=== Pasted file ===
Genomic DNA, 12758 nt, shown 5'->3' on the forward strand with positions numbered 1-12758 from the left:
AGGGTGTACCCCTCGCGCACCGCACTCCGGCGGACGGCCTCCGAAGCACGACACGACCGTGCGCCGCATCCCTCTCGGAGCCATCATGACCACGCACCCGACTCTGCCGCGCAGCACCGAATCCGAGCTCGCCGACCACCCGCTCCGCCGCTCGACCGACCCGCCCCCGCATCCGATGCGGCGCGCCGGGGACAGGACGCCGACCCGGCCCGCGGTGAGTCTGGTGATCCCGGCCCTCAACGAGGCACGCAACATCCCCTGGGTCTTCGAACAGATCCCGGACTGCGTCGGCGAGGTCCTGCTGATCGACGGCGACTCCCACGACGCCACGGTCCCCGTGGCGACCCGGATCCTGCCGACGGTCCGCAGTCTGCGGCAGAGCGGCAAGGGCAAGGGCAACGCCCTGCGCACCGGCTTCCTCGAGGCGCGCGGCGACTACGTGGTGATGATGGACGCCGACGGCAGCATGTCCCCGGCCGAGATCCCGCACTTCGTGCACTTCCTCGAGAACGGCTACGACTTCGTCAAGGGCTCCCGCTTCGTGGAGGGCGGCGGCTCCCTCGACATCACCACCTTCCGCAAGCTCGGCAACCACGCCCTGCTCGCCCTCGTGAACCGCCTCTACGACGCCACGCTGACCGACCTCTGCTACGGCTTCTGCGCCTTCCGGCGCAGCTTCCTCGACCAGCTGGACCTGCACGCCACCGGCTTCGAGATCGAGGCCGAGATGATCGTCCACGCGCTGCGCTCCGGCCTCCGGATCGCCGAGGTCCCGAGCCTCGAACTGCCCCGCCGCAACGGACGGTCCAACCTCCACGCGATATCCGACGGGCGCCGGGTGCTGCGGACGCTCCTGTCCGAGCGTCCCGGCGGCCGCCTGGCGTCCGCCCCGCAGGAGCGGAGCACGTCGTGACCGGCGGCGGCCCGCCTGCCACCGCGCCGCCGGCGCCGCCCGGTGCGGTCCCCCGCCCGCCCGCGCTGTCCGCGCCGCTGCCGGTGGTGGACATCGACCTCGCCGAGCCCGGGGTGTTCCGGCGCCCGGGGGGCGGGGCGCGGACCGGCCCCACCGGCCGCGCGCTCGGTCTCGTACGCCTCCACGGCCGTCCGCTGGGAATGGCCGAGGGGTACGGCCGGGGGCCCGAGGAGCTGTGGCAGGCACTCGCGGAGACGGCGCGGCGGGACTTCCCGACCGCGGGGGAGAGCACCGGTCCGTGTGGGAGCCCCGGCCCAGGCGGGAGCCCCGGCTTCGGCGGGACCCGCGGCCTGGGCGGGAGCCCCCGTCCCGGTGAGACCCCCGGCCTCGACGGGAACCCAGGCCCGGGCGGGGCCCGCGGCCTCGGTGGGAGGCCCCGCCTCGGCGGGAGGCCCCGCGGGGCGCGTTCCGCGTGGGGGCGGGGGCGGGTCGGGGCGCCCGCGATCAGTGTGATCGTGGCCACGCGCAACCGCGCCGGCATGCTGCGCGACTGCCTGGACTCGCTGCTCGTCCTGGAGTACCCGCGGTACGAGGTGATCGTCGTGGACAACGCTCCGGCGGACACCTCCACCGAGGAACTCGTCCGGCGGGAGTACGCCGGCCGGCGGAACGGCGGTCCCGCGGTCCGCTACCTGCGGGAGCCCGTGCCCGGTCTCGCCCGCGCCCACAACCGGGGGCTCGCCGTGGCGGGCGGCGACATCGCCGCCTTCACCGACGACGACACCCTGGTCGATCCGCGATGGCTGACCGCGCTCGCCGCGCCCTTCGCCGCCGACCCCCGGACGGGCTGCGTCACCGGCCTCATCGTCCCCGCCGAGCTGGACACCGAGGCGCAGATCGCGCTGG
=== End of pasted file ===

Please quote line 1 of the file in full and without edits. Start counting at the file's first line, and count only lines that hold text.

Genomic DNA, 12758 nt, shown 5'->3' on the forward strand with positions numbered 1-12758 from the left: